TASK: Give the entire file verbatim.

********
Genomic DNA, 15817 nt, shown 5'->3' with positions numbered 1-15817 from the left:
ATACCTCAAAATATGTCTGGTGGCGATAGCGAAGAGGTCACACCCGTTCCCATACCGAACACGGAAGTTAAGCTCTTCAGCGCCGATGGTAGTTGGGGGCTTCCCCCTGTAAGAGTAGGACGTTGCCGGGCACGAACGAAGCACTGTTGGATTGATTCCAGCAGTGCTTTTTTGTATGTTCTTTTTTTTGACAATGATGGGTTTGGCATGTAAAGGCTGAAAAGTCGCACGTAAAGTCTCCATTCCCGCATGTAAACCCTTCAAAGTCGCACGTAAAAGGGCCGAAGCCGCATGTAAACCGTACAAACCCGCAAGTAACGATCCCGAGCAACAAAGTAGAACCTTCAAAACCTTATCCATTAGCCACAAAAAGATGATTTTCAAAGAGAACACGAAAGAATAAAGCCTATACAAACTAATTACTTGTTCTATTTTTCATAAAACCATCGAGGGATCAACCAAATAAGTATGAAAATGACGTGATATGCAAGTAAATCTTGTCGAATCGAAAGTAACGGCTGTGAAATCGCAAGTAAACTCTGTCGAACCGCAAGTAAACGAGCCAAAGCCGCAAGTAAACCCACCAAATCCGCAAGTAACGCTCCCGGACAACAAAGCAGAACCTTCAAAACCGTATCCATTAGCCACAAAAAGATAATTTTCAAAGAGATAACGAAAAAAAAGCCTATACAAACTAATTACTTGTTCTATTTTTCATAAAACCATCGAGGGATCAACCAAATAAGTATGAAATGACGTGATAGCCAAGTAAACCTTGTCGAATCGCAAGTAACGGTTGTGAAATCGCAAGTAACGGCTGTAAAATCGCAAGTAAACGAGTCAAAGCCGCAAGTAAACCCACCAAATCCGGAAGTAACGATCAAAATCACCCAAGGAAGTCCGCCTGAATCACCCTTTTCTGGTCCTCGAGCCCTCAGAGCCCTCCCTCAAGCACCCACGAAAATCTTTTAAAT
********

Genomic DNA, 15817 nt, shown 5'->3' with positions numbered 1-15817 from the left:
ATACCTCAAAATATGTCTGGTGGCGATAGCGAAGAGGTCACACCCGTTCCCATACCGAACACGGAAGTTAAGCTCTTCAGCGCCGATGGTAGTTGGGGGCTTCCCCCTGTAAGAGTAGGACGTTGCCGGGCACGAACGAAGCACTGTTGGATTGATTCCAGCAGTGCTTTTTTGTATGTTCTTTTTTTTGACAATGATGGGTTTGGCATGTAAAGGCTGAAAAGTCGCACGTAAAGTCTCCATTCCCGCATGTAAACCCTTCAAAGTCGCACGTAAAAGGGCCGAAGCCGCATGTAAACCGTACAAACCCGCAAGTAACGATCCCGAGCAACAAAGTAGAACCTTCAAAACCTTATCCATTAGCCACAAAAAGATGATTTTCAAAGAGAACACGAAAGAATAAAGCCTATACAAACTAATTACTTGTTCTATTTTTCATAAAACCATCGAGGGATCAACCAAATAAGTATGAAAATGACGTGATATGCAAGTAAATCTTGTCGAATCGAAAGTAACGGCTGTGAAATCGCAAGTAAACTCTGTCGAACCGCAAGTAAACGAGCCAAAGCCGCAAGTAAACCCACCAAATCCGCAAGTAACGCTCCCGGACAACAAAGCAGAACCTTCAAAACCGTATCCATTAGCCACAAAAAGATAATTTTCAAAGAGATAACGAAAAAAAAGCCTATACAAACTAATTACTTGTTCTATTTTTCATAAAACCATCGAGGGATCAACCAAATAAGTATGAAATGACGTGATAGCCAAGTAAACCTTGTCGAATCGCAAGTAACGGTTGTGAAATCGCAAGTAACGGCTGTAAAATCGCAAGTAAACGAGTCAAAGCCGCAAGTAAACCCACCAAATCCGGAAGTAACGATCAAAATCACCCAAGGAAGTCCGCCTGAATCACCCTTTTCTGGTCCTCGAGCCCTCAGAGCCCTCCCTCAAGCACCCACGAAAATCTTTTAAAT